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Tag Archives: Racial Integrity Act of 1924

- Who Do You Love?: Race and Marriage in Virginia Before the Loving Decision


Sample marriage license. State Government Records Collection, Library of Virginia, Richmond, Va.

Virginia’s marriage license requirements recently made the national news, and the state’s complicated history with racial classification is part of that conversation. Various records held by the Library of Virginia document this state-sanctioned bias. The following is a look at one such record that contextualizes the discussion of race and marriage going on today.

On 20 March 1924, Virginia passed the Racial Integrity Act, recognizing only two races, White and “Colored.” The act required that a racial description of every person be recorded at birth, and made marriage between white persons and non-white persons a felony. The law was one of the most famous bans on miscegenation in the United States, and was overturned by the United States Supreme Court in 1967, in Loving vs. Virginia. The Racial Integrity Act generally adhered to the “one-drop rule,” a historical colloquial term that holds that a person with any trace of African ancestry is considered Black. However, the act was also subject to the so-called Pocahontas exception. Since many influential families claimed descent from Pocahontas, the legislature declared that a person could be considered white with as much as one-sixteenth Indian ancestry. This law, along with the Sterilization Act also of 1924, imposed the practice of scientific eugenics in the Commonwealth.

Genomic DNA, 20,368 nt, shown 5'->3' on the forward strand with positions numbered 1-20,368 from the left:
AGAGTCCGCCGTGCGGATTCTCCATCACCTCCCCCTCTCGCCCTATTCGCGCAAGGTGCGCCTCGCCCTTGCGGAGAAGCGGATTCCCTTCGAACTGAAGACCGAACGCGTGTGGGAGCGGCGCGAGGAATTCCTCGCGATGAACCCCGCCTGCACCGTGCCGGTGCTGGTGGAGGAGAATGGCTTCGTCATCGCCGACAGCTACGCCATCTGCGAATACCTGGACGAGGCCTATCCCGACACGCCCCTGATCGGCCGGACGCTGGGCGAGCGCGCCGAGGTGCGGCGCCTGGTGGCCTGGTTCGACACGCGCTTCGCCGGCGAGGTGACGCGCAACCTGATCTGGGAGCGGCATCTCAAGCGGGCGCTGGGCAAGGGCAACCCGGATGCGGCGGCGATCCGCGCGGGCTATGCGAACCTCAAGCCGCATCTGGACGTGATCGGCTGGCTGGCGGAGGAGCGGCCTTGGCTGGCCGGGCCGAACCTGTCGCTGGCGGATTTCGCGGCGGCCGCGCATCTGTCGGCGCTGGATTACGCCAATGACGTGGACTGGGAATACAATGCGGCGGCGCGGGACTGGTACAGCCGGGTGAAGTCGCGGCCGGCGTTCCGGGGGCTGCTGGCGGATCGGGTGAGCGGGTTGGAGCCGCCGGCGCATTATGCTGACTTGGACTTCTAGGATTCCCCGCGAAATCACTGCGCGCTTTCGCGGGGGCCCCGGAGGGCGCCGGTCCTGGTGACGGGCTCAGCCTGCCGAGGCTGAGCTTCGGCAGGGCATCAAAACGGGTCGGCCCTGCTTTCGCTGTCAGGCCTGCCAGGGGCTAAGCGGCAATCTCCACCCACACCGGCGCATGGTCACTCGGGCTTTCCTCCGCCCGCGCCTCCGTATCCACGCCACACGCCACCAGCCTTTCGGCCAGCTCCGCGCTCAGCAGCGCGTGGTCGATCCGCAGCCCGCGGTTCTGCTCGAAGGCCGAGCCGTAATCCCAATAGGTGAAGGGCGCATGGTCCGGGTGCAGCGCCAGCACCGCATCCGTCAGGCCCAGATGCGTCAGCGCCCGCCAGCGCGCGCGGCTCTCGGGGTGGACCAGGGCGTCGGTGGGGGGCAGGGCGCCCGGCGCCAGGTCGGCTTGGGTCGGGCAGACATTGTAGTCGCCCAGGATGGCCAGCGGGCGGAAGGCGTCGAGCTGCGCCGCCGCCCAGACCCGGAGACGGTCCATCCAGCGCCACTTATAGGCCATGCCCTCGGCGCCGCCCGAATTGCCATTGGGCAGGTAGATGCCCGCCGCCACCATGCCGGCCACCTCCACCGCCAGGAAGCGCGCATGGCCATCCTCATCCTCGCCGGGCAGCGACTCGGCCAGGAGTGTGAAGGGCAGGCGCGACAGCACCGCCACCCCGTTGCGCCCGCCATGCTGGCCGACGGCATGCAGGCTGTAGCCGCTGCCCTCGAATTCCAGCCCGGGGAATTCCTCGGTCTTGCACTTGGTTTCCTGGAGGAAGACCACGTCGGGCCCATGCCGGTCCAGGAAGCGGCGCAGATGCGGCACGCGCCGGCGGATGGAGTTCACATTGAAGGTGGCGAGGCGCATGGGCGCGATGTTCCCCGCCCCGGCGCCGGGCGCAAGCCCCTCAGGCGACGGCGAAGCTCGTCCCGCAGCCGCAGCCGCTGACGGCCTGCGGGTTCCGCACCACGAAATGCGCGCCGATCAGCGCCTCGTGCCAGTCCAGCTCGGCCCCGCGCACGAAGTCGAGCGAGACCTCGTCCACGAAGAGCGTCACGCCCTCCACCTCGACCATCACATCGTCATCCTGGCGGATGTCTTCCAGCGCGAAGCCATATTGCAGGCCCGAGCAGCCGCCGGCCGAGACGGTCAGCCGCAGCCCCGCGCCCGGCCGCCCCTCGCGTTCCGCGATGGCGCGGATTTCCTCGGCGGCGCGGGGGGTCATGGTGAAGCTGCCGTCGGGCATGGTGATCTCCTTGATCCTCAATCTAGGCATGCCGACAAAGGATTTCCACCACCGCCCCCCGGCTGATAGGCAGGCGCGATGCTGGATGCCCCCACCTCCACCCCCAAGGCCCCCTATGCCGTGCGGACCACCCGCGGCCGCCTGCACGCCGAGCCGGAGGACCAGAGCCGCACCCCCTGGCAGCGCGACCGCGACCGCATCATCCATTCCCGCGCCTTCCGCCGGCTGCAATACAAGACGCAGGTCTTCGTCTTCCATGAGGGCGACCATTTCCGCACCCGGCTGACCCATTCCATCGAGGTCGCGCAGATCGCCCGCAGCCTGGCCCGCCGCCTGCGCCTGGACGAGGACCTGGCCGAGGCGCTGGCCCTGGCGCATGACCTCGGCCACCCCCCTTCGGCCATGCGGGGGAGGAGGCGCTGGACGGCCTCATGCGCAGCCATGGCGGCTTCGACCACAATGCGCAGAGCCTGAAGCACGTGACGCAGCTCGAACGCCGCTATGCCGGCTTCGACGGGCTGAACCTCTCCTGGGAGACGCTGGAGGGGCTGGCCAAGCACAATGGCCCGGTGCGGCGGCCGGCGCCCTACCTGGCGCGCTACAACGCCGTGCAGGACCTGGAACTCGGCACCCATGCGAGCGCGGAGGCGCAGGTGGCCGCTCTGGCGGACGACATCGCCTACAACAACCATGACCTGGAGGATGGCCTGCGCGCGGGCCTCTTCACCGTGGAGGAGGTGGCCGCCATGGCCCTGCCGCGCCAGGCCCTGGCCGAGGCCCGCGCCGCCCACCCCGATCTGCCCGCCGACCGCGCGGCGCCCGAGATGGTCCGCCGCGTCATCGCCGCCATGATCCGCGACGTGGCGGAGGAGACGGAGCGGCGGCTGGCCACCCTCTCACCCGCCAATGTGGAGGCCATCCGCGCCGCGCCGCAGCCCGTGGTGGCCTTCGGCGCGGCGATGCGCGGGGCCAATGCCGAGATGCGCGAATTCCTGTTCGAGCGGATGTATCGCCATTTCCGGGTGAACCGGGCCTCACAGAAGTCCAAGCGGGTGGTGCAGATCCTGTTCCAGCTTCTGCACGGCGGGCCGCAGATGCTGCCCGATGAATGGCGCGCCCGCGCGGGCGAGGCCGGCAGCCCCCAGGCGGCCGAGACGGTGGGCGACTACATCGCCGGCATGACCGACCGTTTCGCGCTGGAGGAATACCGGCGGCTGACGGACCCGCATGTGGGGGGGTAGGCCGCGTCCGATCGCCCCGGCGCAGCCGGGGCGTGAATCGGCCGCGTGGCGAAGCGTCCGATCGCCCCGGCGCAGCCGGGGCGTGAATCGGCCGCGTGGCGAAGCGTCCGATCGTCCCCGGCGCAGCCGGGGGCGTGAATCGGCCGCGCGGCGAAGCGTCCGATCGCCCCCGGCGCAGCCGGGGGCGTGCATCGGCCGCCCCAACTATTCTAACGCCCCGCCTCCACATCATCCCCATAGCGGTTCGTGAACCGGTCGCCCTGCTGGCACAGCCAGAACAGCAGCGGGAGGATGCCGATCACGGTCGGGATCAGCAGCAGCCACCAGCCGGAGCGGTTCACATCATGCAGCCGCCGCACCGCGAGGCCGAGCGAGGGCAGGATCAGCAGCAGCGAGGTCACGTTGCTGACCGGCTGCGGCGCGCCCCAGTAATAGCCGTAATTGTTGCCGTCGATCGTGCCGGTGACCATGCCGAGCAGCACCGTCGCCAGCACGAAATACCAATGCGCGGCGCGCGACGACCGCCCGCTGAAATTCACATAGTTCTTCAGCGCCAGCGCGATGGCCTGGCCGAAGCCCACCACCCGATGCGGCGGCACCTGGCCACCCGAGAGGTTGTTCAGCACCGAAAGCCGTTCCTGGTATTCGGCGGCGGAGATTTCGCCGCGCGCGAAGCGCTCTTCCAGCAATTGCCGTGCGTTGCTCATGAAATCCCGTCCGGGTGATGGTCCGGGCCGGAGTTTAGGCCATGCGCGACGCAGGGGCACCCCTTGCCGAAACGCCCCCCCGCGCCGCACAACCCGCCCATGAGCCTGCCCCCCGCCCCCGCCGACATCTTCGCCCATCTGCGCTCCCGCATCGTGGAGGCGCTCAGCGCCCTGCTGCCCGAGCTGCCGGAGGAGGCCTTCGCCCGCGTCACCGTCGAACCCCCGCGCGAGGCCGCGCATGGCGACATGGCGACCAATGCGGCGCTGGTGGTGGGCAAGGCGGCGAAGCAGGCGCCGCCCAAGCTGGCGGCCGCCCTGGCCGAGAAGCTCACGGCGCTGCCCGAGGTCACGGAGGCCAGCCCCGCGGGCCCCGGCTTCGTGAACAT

The racial criteria behind the act were developed by Dr. Walter Plecker, … read more »

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